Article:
Part of me didn’t want to run into anyone at church yesterday because I didn’t want to answer the question. I knew they’d ask, and I truly didn’t want to be THAT person. But when you’ve gone to the same church your entire life, it’s unavoidable. “How was your Christmas?” So much of me wanted to lie, because I don’t like being the Debbie Downer. I just couldn’t lie though either. I guess 2016 just needed to give us one more kick before walking out the door. Honestly, a week removed now, I can only laugh.
Christmas morning was really great. For the first time in probably my entire life, we weren’t rushed, and it was just us five. I sipped coffee and took in the joy of my children’s faces… the way my daughter’s jaw dropped and eyes lit up when she saw her dollhouse… my oldest son getting excited about the Lego sets he wanted… my youngest son tearing every spec of wrapping paper off each gift. He’s two and a half now, and this was the first Christmas he really got it. We spent the rest of the morning at my parents’ house with my immediate family. It was a sweet time together; it really was. Then we came home…
We weren’t in the door three minutes and my daughter got sick (like stomach bug sick)… which turned into six hours of getting sick. I decided to do the one thing I really didn’t want to on Christmas Day: split up. After naps, I took the boys back to my parents’ for Christmas dinner, and my husband stayed with my daughter. Just after dinner, my youngest started, and it didn’t stop there. My mom, both sisters, my brother, sister-in-law, nephew and eventually both my husband and me. No. Joke.
All my plans of sweet family time the week after Christmas were gone. We wouldn’t go see Rogue One (no spoilers!!!), go shopping or take the kids on a special outing we had planned. Four days of our Christmas break… robbed… by the great Christmas plague of 2016. It definitely wasn’t what we had planned, and I’ll admit: I almost completely lost my positivity this week.
I started 2016 with high hopes. I was going to be starting a new job in ministry, and I was on such a mountaintop with what God had been doing in my heart in 2015. I had no idea what 2016 would hold. It was a gut-wrenching year for my family, for my city and for my country. This year, this verse became real:
“Not only that, but we rejoice in our sufferings, knowing that suffering produces endurance, and endurance produces character, and character produces hope, and hope does not put us to shame, because God’s love has been poured into our hearts through the Holy Spirit who has been given to us.” Romans 3:3-5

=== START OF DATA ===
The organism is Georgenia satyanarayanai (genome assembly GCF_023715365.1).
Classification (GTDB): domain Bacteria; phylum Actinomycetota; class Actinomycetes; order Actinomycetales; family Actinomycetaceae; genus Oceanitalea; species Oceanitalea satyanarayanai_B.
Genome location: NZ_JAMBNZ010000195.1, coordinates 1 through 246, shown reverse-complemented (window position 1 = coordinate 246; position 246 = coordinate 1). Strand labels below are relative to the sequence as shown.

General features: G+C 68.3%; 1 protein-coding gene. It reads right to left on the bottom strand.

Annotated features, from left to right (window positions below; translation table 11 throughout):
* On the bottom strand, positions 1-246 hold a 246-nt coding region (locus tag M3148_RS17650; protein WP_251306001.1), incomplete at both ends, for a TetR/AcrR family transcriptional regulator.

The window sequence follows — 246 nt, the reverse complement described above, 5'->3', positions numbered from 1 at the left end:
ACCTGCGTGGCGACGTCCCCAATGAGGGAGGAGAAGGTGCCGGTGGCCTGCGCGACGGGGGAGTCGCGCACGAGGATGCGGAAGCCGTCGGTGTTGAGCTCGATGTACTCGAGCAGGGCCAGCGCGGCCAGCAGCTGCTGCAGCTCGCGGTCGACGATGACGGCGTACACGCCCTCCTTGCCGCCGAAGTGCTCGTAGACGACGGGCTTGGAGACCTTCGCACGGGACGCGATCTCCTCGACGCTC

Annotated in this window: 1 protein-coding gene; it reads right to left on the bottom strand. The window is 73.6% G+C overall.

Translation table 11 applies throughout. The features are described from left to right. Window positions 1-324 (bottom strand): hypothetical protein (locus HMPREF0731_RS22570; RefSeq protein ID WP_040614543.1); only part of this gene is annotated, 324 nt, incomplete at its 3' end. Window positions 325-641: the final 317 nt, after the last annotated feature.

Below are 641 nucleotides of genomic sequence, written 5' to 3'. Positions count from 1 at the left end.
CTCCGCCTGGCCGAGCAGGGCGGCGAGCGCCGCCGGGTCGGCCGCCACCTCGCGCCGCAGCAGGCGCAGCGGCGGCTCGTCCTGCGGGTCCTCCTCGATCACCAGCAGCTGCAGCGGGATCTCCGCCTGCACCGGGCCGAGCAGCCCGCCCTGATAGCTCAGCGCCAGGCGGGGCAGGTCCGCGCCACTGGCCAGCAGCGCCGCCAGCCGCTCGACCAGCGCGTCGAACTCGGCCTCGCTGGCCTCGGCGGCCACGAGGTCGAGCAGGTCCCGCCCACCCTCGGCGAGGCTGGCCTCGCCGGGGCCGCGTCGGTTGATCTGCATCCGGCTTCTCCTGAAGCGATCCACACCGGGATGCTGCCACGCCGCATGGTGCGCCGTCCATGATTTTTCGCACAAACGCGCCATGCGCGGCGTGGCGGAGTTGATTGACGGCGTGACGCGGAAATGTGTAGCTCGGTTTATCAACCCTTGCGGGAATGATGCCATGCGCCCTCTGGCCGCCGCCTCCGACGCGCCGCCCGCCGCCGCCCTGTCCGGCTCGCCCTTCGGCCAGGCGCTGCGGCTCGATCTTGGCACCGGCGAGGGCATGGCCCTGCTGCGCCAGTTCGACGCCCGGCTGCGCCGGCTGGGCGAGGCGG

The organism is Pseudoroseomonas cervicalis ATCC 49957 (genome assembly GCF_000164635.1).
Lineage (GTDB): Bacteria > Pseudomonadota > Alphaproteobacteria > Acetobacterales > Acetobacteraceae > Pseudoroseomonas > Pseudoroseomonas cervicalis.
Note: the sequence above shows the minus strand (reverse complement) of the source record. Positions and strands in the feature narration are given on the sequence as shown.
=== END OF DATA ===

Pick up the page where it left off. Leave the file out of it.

I keep coming back to it: this process of Suffering which leads to Endurance which leads to Character which leads to Hope.
Suffering -> Endurance -> Character -> Hope
I keep coming back to the word deeper, that God is deepening Kris and I through this journey. God is refining our character through the process of suffering and endurance. But every time I read this verse, I got to the end and thought, “What is hope? And what does it net me?” What’s the point of this process and why is hope so great?
God began to take me on a journey in His Word, but first to discover what Hope is, He showed me two misconceptions about Hope… what Hope is NOT if you will.
1. Hope is not a fruit of the Spirit.
When we accept Jesus as our Lord and Savior, and we get the Holy Spirit, He brings a welcome basket of fruit: “But the fruit of the Spirit is love, joy, peace, patience, kindness, goodness, faithfulness, gentleness, self-control; against such things there is no law.” (Galatians 5:22-23) Notice what’s not on the list? Hope. All these fruits abide in us because the Holy Spirit abides in us, but hope is not one them. Hope is developed, which leads to misconception number two…
2. Hope is not instantaneous.
Hope is a process. “For in this hope we were saved. Now hope that is seen is not hope. For who hopes for what he sees? But if we hope for what we do not see, we wait for it with patience.” (Romans 8:24-25) It doesn’t happen overnight; it takes patience. The Greek word used here for “patience” is different than the one used in Galatians as a fruit of the Spirit. This word means “assiduously and patiently waiting for.” I had to look up assiduous in the dictionary (I was always better at math than English in school). Assiduous means “constant in application or effort; working diligently at a task; persevering; industrious; attentive; it means they’re careful, methodical and very persistent.” This kind of patience takes work – diligent, eager, persistent work. Hope is something we have to choose to go after. Hope comes at the end of the hard stuff of life. Hope comes through suffering and endurance and character building. We have to choose it.
While these two misconceptions showed me what Hope is not, I was still left with the question: what is hope? Why does it not disappoint us? What does Hope net us?
Then I looked up Hope in the dictionary, and God began to answer my questions with the four parts of the Hope Cycle. (Stay tuned for Part 2!)
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